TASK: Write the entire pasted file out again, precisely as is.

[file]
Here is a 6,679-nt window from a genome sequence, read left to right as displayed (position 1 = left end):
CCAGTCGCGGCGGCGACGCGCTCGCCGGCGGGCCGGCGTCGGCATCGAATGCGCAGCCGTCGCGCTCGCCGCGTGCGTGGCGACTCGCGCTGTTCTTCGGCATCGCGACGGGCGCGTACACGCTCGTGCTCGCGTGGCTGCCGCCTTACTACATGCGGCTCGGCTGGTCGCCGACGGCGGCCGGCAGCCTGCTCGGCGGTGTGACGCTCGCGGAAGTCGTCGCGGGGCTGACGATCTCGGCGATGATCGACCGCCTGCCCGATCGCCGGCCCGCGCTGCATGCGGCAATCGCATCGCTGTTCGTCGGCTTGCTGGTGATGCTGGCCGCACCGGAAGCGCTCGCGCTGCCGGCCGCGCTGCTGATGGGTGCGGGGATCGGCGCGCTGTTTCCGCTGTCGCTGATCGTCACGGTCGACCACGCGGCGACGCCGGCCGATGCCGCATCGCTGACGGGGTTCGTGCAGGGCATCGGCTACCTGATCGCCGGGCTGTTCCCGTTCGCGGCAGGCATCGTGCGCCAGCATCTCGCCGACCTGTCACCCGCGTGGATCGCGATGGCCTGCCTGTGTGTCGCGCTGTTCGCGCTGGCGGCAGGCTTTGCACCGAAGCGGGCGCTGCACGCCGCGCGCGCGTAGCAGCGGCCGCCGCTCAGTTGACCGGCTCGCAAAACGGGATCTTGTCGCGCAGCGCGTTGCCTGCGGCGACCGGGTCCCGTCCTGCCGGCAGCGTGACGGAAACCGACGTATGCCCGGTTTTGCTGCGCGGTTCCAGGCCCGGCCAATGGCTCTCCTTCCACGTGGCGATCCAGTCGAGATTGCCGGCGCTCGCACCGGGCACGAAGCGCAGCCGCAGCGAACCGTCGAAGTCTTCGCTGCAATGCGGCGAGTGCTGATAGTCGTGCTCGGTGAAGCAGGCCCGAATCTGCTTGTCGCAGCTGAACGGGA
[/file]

Here is a 6,679-nt window from a genome sequence, read left to right as displayed (position 1 = left end):
CCAGTCGCGGCGGCGACGCGCTCGCCGGCGGGCCGGCGTCGGCATCGAATGCGCAGCCGTCGCGCTCGCCGCGTGCGTGGCGACTCGCGCTGTTCTTCGGCATCGCGACGGGCGCGTACACGCTCGTGCTCGCGTGGCTGCCGCCTTACTACATGCGGCTCGGCTGGTCGCCGACGGCGGCCGGCAGCCTGCTCGGCGGTGTGACGCTCGCGGAAGTCGTCGCGGGGCTGACGATCTCGGCGATGATCGACCGCCTGCCCGATCGCCGGCCCGCGCTGCATGCGGCAATCGCATCGCTGTTCGTCGGCTTGCTGGTGATGCTGGCCGCACCGGAAGCGCTCGCGCTGCCGGCCGCGCTGCTGATGGGTGCGGGGATCGGCGCGCTGTTTCCGCTGTCGCTGATCGTCACGGTCGACCACGCGGCGACGCCGGCCGATGCCGCATCGCTGACGGGGTTCGTGCAGGGCATCGGCTACCTGATCGCCGGGCTGTTCCCGTTCGCGGCAGGCATCGTGCGCCAGCATCTCGCCGACCTGTCACCCGCGTGGATCGCGATGGCCTGCCTGTGTGTCGCGCTGTTCGCGCTGGCGGCAGGCTTTGCACCGAAGCGGGCGCTGCACGCCGCGCGCGCGTAGCAGCGGCCGCCGCTCAGTTGACCGGCTCGCAAAACGGGATCTTGTCGCGCAGCGCGTTGCCTGCGGCGACCGGGTCCCGTCCTGCCGGCAGCGTGACGGAAACCGACGTATGCCCGGTTTTGCTGCGCGGTTCCAGGCCCGGCCAATGGCTCTCCTTCCACGTGGCGATCCAGTCGAGATTGCCGGCGCTCGCACCGGGCACGAAGCGCAGCCGCAGCGAACCGTCGAAGTCTTCGCTGCAATGCGGCGAGTGCTGATAGTCGTGCTCGGTGAAGCAGGCCCGAATCTGCTTGTCGCAGCTGAACGGGA